The new mission statement says:
U.S. Citizenship and Immigration Services administers the nation’s lawful immigration system, safeguarding its integrity and promise by efficiently and fairly adjudicating requests for immigration benefits while protecting Americans, securing the homeland, and honoring our values.
The former mission statement said:
USCIS secures America’s promise as a nation of immigrants by providing accurate and useful information to our customers, granting immigration and citizenship benefits, promoting an awareness and understanding of citizenship, and ensuring the integrity of our immigration system.
The new USCIS mission statement is at https://www.uscis.gov/aboutus. USCIS Director Cissna’s related statement is at https://www.uscis.gov/news/news-releases/uscis-director-l-francis-cissna-new-agency-mission-statement.
7. USCIS Finalizes Guidance on Signature Requirements; Power-of-Attorney Signatures Will No Longer Be Accepted
U.S. Citizenship and Immigration Services (USCIS) announced on February 16, 2018, that petitioners and applicants who seek immigration benefits must provide a valid signature on forms submitted to the agency, and that power-of-attorney signatures will no longer be accepted in most cases. If forms are filed by a corporation or other legal entity, they must be signed by an authorized person. The new policy is effective March 18, 2018.
A related final policy memorandum has updated an interim memorandum that outlined the elements of a valid signature and permitted entities that filed petitions with USCIS to use the signature of an individual based on a power of attorney. Because of concerns about consistency and program integrity, USCIS reversed the interim memorandum’s policy on power-of-attorney signatures.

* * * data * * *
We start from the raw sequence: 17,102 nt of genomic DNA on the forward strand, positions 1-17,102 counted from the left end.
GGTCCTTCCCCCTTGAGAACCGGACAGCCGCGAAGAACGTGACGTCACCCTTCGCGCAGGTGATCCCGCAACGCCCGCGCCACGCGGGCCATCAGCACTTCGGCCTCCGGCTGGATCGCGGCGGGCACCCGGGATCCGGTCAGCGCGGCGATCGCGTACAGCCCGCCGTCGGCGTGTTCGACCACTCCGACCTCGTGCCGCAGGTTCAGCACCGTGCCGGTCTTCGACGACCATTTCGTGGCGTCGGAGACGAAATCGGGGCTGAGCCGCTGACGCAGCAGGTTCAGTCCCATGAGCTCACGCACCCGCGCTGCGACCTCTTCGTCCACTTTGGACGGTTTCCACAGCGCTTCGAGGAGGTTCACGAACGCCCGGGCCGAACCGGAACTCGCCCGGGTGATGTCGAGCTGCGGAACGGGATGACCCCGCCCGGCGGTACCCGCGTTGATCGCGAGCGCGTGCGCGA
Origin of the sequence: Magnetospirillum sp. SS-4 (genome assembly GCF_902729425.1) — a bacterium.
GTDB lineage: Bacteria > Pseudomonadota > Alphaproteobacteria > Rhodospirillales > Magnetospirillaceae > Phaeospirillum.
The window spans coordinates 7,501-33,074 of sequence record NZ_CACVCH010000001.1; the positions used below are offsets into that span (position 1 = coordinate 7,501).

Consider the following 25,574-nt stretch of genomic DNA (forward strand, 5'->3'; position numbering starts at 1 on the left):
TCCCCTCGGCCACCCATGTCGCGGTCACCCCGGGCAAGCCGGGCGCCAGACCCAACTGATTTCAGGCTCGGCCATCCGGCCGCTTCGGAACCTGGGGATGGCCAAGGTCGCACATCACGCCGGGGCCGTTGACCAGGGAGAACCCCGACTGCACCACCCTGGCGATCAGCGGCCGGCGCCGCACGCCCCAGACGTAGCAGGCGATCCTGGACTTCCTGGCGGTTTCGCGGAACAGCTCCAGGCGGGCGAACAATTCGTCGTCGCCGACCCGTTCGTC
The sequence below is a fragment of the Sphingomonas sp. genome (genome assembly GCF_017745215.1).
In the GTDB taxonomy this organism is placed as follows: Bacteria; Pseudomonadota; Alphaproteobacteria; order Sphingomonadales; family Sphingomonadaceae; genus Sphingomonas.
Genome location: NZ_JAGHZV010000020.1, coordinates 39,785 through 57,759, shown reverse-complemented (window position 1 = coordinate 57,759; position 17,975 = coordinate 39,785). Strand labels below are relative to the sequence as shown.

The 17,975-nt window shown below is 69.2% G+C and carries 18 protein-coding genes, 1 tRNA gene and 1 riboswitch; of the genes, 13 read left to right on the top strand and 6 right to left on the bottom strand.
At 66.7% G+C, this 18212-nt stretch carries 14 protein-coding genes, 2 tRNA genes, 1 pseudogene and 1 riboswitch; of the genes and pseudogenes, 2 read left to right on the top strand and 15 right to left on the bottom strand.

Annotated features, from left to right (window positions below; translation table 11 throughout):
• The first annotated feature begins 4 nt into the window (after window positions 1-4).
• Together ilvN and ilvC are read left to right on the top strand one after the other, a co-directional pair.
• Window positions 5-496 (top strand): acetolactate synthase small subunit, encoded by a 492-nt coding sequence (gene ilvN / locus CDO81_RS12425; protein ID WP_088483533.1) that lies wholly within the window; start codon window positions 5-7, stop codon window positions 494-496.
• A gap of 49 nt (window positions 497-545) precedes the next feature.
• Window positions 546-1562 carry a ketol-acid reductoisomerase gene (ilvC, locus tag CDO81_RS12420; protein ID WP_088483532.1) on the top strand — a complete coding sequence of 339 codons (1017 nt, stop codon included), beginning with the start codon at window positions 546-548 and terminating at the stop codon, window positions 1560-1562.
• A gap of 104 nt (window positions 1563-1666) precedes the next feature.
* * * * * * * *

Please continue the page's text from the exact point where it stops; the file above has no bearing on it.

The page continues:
The prohibition on power-of-attorney signatures does not affect signatures on behalf of individuals younger than age 14 or those with disabilities. The final memorandum makes additional changes, such as providing that an authorized signatory must be employed by the petitioner and that USCIS may reject a form submitted with a faulty signature instead of offering the opportunity to fix the deficiency.
USCIS said it will publish revised instructions for individual forms to clearly specify the applicable signature requirements. USCIS will also address requirements for electronic signatures in future guidance.